• Scoring well in ethics paper is the sine qua non for ESCALATING your RANK in final list and getting one’s desired service. Like the essay paper, this paper offers maximum returns. With CORRECT strategy one can easily score good marks.
  • Read only TWO BOOKS 1. Our Institute Booklet. 2. Second ARC – Ethics in Governance.

Our Class notes are highly dependable and time saver.

  • Ethics answer writing is wordplay of key jargons. Make a list of key jargons. Workout all previous year papers. Prepare a Definition for Each of the Terms with illustrations. If the question pertains to a specific ethical value, you must introduce the answer with a crisp definition, followed by an example. The definition can be a personal one, reflecting what it means to you.
  • Incorporate examples from current, social issues, professional life, your areas of interest etc. Examples related to Administration – Civil Services form the core of answer writing in Ethics paper. For Example – Khemka Syndrome, Sagayam IAS – Incidents. Examples are what make your answer come alive. Without them, an ethics answer would be a pointless theoretical rambling.
  • Use PICTORIAL TOOLS in Ethics to be innovative and unique. This will give you a competitive edge over others.
  • Also, be ready to use a hypothetical situation if there are no real-life examples or anecdotes. Always start such examples with SUPPOSE….. ASSUME…. and so on.
    • To illustrate, for a question on ‘conflict of interest’, you can write an example as suppose an IAS officer is a part of an interview panel. While taking interviews, he/she discovers that a candidate is a son of his friend. Then that IAS officer should disclose that fact. He should abstain from taking interview of that candidate.
    • These kinds of scenarios have to be created in the exam hall depending upon the nature of the question. So, that kind of thinking has to be developed beforehand.
  • One more important tip – every case study you solve is a hypothetical scenario. So, you can use the case studies you may have practiced as hypothetical scenarios for your answers in the exam.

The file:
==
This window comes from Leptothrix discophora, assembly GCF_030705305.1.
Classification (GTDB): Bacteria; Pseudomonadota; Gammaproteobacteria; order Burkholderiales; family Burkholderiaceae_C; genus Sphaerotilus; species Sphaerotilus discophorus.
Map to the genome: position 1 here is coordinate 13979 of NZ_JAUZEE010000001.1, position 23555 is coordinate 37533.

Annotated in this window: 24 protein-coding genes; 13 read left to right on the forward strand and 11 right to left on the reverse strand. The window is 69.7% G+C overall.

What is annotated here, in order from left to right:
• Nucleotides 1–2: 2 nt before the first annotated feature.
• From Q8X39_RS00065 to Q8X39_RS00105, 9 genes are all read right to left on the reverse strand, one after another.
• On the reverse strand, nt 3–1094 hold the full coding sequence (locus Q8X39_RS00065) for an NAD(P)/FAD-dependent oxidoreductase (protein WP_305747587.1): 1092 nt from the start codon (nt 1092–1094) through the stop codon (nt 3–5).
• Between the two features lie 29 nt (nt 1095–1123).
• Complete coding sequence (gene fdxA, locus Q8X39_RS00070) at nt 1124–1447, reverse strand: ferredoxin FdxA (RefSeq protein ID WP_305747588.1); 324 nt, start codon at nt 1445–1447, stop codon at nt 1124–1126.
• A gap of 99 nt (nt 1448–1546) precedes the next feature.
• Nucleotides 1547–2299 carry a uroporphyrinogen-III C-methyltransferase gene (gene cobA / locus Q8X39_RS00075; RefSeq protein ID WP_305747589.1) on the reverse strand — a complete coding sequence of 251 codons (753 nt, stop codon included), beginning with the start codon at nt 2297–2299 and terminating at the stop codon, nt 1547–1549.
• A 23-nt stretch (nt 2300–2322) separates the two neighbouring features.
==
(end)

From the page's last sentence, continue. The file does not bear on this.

• There is never a set answer for a case study. The idea should be to learn from the format:
    • Actors
    • Dilemmas
    • Answer Body
    • Points
    • Keywords
    • Theory
    • Diagram
    • Conclusion
  • Try to provide practical solutions. Ideal solutions, if unworkable, would not fetch you marks. Give out-of-the-box yet practical solutions.
  • Try to provide specific solutions. Avoid generalized solutions. To illustrate, don’t say, “I would take steps to promote transparency. Mention how you would promote transparency.
  • When you are asked to give all the options available to you – give even the most undesirable course of action as one of the options. However, don’t choose that option. To illustrate, in a case that mentions the offer of a bribe to you, mention ‘acceptance of bribe’ as one of the options. But prefer the options that entail ‘rejection of bribe’.
  • Do not touch upon only core issues. Also, touch upon peripheral issues in a case study. To illustrate, suppose a case study in which “you are the head of the committee investigating the irregularities of colleges. You are in the dilemma whether to recommend for the derecognition of college and spoil the career prospects of students or to recommend their regularization in the light of future of thousands of students. You have been offered a bribe of Rs. 5 crores.” In this case study, a core issue is ‘whether to regularize colleges’. Most candidates would just address this issue in their answer. However, there is another issue, the ‘peripheral issue’, that is, the offer of a bribe. Try to address that issue as well. While addressing bribe issue, please don’t just say – “I won’t accept the bribe”. Also, say – “I would lodge a complaint against the person who has offered me the bribe”.
  • Let your solutions try to balance conflicting options as much as possible. (Caution – such balancing may not happen always). Consider the examples mentioned in the previous point. Most candidates would say, either “I shall recommend derecognition of colleges because errant colleges have to be punished” or “I shall recommend for regularisation of colleges because of the future of students”. Rather, try to think of a solution that penalizes the colleges and at the same time rescues the career prospects of thousands of students. One such solution can be – allowing already enrolled students to finish their course and recognizing their degrees while prohibiting any fresh admissions. Or, accommodation of students of such colleges in other recognized colleges.
  • Last but not the least – Ethics paper has an emphasis on articulation and practical examples, which comes only with adequate practice. Besides, case studies across the years tend to have similar themes and ideas. So answering a lot of these beforehand will give you a sense of confidence to tackle any type of question.